No Gays Please, We’re Indians

In one of the dark days of independent India, a culturally rich and diverse country, yesterday, the Supreme Court set aside the earlier High Court verdict and made homosexuality a criminal offence. In one stroke of pen, India was sent reeling down to the Victorian era when homophobia was at its height. The archaic Section 377, included in the constitution by Lord Macaulay as part of the prevailing Victorian morality, has been upheld by the Supreme Court, which has put the onus on removing this Section in the hands of the evasive parliamentarians. Now, we know many of our ‘enlightened’ parliamentarians can wax eloquent in the talk shows about the need to decriminalise homosexuality, but would most certainly vote against it in Parliament. None of our politicians would ever have the guts or moral fibre to make our country more inclusive and modern by stopping this appalling discrimination. This bill won’t be passed in this winter session. And, with a Right Wing central government poised to take over next year, there is absolutely no possibility that this would ever happen in the near future.

If anyone who had the power or opportunity, it was the Supreme Court, who could have easily struck down this draconian 377 by quoting the more liberal Articles 21, 14 and 15 of the constitution. It wouldn’t be considered as sidestepping the executive, because, it wouldn’t be the first time Supreme Court would have breached the limit. Where the policy-makers were found lagging, the Court has pitched in and condemned them with some of the choicest words permitted in the court halls. Be it dismissing the 2G licenses or Article 356 that allows the centre to dismiss democratically elected state governments or even something as silly as using red siren lights, which is a mere nuisance and hardly a life and death matter, the Supreme Court has used its authority to curb the freedom of the governments. The Court had to intervene in limiting the use of 356, the percentage of reservations because the politicians were never going to do on their own. That’s where the role of the Courts lies: establishing and reclaiming the liberties of the people.

And history and sociology too is clearly in favour of the Court: Section 377 is an archaic, draconian law added as an afterthought by Lord Macaulay who thought a single shelf of European books is far superior to the entire Arab and Asian literature. A man with that kind of enlightened wisdom is now going to continue to control the lives of millions of gay and transgender people of India. The entire West and very many nations of Latin America have not only decriminalised homosexuality, they are actively working towards ending the discrimination. In many countries, such as the UK, it is crime to discriminate someone based on their sexual orientation.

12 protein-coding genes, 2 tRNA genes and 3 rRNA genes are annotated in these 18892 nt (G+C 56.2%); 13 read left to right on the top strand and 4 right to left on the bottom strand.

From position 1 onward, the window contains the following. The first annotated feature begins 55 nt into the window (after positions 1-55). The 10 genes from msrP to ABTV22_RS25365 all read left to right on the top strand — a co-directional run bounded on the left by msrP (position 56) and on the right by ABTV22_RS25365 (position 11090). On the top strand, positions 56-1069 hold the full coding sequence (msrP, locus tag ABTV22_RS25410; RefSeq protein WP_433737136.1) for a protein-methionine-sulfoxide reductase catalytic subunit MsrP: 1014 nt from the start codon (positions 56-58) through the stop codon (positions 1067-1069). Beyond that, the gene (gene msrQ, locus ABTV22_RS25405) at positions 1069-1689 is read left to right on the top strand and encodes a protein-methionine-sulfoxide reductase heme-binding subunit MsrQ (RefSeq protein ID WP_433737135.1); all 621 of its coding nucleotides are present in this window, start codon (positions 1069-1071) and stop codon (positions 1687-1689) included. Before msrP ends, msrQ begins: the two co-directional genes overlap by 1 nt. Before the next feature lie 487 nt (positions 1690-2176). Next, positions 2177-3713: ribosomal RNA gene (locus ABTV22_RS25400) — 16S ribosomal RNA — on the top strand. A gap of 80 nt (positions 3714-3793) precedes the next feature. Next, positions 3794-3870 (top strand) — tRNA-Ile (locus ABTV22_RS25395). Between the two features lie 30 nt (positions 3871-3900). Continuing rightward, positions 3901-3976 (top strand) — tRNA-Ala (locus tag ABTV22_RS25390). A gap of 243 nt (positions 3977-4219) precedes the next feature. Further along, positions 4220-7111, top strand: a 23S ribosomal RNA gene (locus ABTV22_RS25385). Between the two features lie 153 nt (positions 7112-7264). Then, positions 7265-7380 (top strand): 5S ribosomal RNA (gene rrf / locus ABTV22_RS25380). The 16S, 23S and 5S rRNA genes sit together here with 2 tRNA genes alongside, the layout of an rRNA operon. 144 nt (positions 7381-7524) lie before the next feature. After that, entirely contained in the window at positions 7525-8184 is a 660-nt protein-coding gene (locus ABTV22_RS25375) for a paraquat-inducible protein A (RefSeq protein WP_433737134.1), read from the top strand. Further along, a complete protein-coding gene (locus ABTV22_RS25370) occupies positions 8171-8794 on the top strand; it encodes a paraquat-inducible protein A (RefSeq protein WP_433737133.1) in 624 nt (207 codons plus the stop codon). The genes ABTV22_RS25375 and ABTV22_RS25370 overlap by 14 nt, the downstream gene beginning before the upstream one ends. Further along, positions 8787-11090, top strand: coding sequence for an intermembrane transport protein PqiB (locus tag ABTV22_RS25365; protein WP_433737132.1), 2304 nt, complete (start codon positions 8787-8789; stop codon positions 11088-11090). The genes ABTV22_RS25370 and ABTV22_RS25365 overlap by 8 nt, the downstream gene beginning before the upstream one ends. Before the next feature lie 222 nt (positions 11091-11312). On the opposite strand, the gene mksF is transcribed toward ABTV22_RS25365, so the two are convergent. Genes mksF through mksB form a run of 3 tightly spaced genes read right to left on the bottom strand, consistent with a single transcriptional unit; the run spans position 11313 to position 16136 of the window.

Scientifically speaking, decriminalisation has addressed several health issues in those countries. Increased awareness and social support has led to reduction of sexually transmitted diseases such as AIDS and more importantly the absence of taboo has led to reduced stress, depression and other psychological problems suffered by those people.

Historically and culturally too, India has always been celebratory at best and tolerant at worst. Vatsayana hits at homosexuality in Kama Sutra. Jayamangala, by Yashodara, an important commentary on Kama Sutra, freely discusses homosexuality. Kajuraho is a towering example of sexual plurality and diversity.

Religiously too, there are plenty of examples. Famously, Lord Ayyappa was born out of sexual union of two males. Bahuchara Devi is associated with transsexuality. When the last king of the famed Sun Dynasty Maharaja Dilipa (of which Lord Ram was born into) dies without bearing a son, Lord Siva blesses two widowed queens of the maharaja with a son. When the two women wonder how they could bear a child when they are widowed, Shiva orders them to make love to each other. When the queens ‘execute’ the order of Lord Shiva, one of them conceives a child, who becomes the Bhagirata Maharaja. The name itself refers to a child born of two vulvas (bhaga). Elsewhere, the goddess Bhagavati has a penchant for cross-dressing so much that on her festival day, hundreds of men dress as women to worship her!

The idea of homophobia is largely the product of Abrahamite religions, especially Islam and Christianity. Both religions equally abhorred different sexual orientations and when they had/have power, both treated gay people cruelly. If we were to consider that homosexuality is wrong because the Church says so, we should also close down all genetic engineering departments and ban anthropology, because, after all, God created the earth in six days. We should also pull down all the satellites, because, you see, the world is flat. If we were to believe homosexuality is bad, because the Quran says so, we should kill all the idol worshippers and ban music, because, well, Quran also says those things.

When the stacks are loaded so much against discrimination, it is shocking to hear such an illiterate verdict being delivered by the Court. Whatever drove the judges towards such a decision, they should know that they have lost a golden opportunity to make history. A positive decision could have taken India forward in its journey towards becoming more inclusive and enlightened society. This retrograde decision has pulled India back to the 19th century. It’s clear enough that our spineless politicians, aside from having ‘personal opinions’, are not going to do much. It’s now up to the people of this country to keep this debate alive, spread awareness and make ourselves more inclusive. Currently our media and films are doing exemplary job on this and we can hope that soon these voices would grow so loud that they roar at the gates of Parliament.